AgResearch announced this month 180 jobs at Ruakura and 85 from AgResearch’s Invermay site near Dunedin would be lost to its Lincoln campus in a $100 million proposal to create large campuses at Grasslands, in Palmerston North, and at Lincoln.
“History tells us globally that only 10% (of scientists) will go (to the new site) and that’s a huge loss of capability,” Rowarth said.
“When Wallaceville in Upper Hutt and Hurley Pasture Research Centre in the UK closed, 90% of people, for a variety of reasons, did not relocate.
“A person not moving means sadly that their research will not continue, as their funding is moved to the new centres.”
Rowarth, a professor of agribusiness at Waikato University, said regions were already minimally served with research that met climate, soils, and systems requirements.
“The science community has been shattered. The latest announcement is the last straw for CRI research in anything but the bottom half of the North Island and the middle of the South Island.”
Rowarth said the role of levy bodies would become increasingly important now and as the biggest investors in research and development in New Zealand farmers, as the levy payers, needed to have more say.
The role of private consultants as the professionals who could integrate the research into the bottom line of farm business would need to step up.
“The concept of co-location for collaboration is about having enough funding to work together. NZ just does not have enough funding. The role relocation announced by AgResearch is actually about people, and top people.”
Rowarth doubted the proposal would serve the needs of agricultural productivity in the future.
NZ Institute of Agriculture chairman Doug Edmeades, a former AgResearch scientist, said the proposal would not do anything to help the real problem around agricultural research.
“What is being proposed is reckless in terms of the welfare of the staff and I think it’s thoughtless in terms of the problems confronting agricultural research. Research is about the people in the buildings, not the buildings,” Edmeades said.
The bigger picture concerned him. He said the restructuring of AgResearch would not address the major limitations of agricultural research in NZ, the lack of funding and flaws in the Crown Research Institutes Act.
AgResearch was caught in the time warp of management that wasn’t appropriate for science, Edmeades said.
“What is being proposed is reckless in terms of the welfare of the staff and I think it’s thoughtless in terms of the problems confronting agricultural research. Research is about the people in the buildings, not the buildings.”
NZ Institute of Agriculture
Farm business consultant Andy Macfarlane said in the past 25 years the gap between the science and extension communities had been entangled in a model that had created sub-optimisation in the transfer of knowledge.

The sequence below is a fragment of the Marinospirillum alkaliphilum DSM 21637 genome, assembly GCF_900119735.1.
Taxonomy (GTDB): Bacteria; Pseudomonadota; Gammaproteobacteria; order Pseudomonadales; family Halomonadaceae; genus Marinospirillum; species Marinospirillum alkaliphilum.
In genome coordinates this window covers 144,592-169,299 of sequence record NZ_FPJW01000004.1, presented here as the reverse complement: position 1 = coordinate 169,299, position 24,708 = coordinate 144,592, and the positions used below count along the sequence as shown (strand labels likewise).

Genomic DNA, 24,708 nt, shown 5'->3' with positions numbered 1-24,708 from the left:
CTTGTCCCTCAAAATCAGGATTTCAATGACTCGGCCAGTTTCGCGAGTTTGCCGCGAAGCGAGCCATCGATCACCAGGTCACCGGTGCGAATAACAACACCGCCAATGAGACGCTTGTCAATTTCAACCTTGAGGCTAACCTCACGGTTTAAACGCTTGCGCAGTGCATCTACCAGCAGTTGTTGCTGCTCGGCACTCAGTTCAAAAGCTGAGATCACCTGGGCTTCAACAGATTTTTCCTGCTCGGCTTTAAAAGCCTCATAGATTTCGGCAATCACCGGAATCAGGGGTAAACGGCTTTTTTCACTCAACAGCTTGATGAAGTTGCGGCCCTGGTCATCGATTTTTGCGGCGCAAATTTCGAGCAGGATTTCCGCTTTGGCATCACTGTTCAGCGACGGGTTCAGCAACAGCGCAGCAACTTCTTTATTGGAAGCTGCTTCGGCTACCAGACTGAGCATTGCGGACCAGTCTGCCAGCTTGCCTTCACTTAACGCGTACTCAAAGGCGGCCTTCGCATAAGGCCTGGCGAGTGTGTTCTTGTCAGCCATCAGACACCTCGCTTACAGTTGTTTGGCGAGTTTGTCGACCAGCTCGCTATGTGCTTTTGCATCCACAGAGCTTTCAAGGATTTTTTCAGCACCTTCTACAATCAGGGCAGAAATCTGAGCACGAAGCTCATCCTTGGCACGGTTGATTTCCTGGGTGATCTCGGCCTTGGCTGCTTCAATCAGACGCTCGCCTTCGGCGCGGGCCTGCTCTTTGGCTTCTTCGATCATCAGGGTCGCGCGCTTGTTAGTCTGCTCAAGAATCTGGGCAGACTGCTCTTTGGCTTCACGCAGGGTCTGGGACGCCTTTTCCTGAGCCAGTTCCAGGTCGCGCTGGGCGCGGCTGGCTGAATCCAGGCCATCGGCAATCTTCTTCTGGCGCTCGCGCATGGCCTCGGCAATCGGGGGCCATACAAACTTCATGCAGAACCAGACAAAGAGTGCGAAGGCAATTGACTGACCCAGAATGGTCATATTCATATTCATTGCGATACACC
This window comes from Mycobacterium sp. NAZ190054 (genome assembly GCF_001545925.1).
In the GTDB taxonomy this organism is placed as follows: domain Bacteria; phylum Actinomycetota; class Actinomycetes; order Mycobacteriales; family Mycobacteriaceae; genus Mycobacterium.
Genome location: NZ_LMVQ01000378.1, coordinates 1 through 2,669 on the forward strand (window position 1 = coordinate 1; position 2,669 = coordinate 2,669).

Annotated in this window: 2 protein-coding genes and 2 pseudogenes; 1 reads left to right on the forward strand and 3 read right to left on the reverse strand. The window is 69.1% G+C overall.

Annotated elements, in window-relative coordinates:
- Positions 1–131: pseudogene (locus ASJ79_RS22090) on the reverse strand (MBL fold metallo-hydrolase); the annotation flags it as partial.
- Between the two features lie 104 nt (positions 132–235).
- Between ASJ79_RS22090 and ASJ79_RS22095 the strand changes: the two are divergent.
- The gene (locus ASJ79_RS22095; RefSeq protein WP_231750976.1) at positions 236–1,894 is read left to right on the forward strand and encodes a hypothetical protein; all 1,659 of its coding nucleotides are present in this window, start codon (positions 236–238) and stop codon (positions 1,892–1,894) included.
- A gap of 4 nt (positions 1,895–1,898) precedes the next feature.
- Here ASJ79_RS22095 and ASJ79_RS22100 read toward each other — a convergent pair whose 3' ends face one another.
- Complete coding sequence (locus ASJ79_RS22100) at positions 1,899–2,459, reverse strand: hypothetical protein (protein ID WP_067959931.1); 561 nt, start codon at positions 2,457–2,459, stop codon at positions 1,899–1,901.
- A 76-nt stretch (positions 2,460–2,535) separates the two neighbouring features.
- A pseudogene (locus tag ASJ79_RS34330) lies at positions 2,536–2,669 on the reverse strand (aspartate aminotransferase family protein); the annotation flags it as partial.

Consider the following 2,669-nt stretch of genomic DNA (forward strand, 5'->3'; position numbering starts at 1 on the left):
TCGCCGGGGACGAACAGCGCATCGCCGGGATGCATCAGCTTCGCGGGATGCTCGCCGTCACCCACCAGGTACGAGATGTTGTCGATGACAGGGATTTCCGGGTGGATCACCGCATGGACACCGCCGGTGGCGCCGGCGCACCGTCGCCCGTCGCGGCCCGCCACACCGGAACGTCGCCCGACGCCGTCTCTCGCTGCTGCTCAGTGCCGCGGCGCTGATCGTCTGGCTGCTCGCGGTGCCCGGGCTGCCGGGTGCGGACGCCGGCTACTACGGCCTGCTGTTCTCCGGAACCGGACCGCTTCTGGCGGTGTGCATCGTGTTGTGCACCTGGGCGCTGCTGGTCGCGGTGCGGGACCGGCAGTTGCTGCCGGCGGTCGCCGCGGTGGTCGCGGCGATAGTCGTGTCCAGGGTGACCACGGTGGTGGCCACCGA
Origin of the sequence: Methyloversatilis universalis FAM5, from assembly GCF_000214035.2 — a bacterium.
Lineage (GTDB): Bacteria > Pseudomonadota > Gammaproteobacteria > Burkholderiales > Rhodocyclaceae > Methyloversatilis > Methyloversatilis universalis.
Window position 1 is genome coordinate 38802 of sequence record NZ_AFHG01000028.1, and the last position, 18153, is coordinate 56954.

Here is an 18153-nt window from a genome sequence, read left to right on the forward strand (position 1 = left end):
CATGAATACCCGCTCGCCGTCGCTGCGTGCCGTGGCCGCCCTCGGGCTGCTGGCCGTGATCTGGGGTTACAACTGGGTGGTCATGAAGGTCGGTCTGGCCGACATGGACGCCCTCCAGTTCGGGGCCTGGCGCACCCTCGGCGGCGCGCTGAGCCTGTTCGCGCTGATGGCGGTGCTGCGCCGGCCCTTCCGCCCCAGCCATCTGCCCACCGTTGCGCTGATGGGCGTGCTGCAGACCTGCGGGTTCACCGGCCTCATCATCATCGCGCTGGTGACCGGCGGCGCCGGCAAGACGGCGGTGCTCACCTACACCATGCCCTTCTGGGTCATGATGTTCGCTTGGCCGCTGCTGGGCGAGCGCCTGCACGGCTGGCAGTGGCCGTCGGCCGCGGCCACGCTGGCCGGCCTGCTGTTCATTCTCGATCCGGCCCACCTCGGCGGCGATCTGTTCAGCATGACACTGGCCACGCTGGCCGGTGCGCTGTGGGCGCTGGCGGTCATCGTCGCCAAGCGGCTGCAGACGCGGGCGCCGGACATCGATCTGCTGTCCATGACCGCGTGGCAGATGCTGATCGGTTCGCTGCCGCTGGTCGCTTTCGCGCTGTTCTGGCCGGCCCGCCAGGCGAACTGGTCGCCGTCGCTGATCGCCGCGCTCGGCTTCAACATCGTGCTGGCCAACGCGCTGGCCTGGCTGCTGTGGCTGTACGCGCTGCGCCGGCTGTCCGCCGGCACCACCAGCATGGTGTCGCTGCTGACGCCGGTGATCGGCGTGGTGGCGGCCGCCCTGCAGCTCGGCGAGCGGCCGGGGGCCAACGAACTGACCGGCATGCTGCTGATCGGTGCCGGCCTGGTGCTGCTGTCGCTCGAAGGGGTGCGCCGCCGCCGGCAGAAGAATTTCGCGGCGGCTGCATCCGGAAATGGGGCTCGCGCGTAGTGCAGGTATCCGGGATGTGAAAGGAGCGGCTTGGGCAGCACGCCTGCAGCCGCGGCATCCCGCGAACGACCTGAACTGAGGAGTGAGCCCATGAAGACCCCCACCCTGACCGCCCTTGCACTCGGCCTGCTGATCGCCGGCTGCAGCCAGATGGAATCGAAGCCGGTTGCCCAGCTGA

“We have the science but it is not necessarily getting to the farmer on the ground.”
Macfarlane, an AgResearch director, Lincoln University Council member and chairman of Deer Industry NZ, said the proposed concept was part of a much bigger picture to maximise value from the output of agricultural science.
“The outcomes will be just as critical in the future. It’s all about how we build resources to get long-term commitment to ensure we are utilising best use of resources more effectively and efficiently.”
Macfarlane has specific interest in ensuring not just farmers, but the extension people too, have access to good science.
“I see this as an opportunity for increased resources in general, including the Otago-Southland areas, for an increase in resources, particularly in the areas of farm systems, environmental and resource management,” he said.
It was an opportunity for all stakeholders to work closely together to generate more sustainable farm productivity and profitability across NZ.
“My understanding is that we have three years to work out how we best deploy our scientists and extension people to ensure the outcomes are delivered.”
Mid Canterbury-based agricultural consultant John Tavendale said farmers would be the losers under centralisation.
“Scientists sitting behind a desk are one thing but farmers need to relate to science in their own areas. Centralising will not give farmers reason to up-take and if farmers are not taking up research what’s the whole point in doing research?”
Pure science might be able to be centralised but applied science that required farmer uptake should still be done in the regions, he said.
“Pure science is no problem but for applied science there are real issues.”
A final decision on the proposed shake-up is expected next month, after the consultation period.
Science NZ chief executive Anthony Scott said Science NZ had views that would be useful to have but given the proposal was in the consultation phase it was not appropriate to comment until the consultation led to a plan.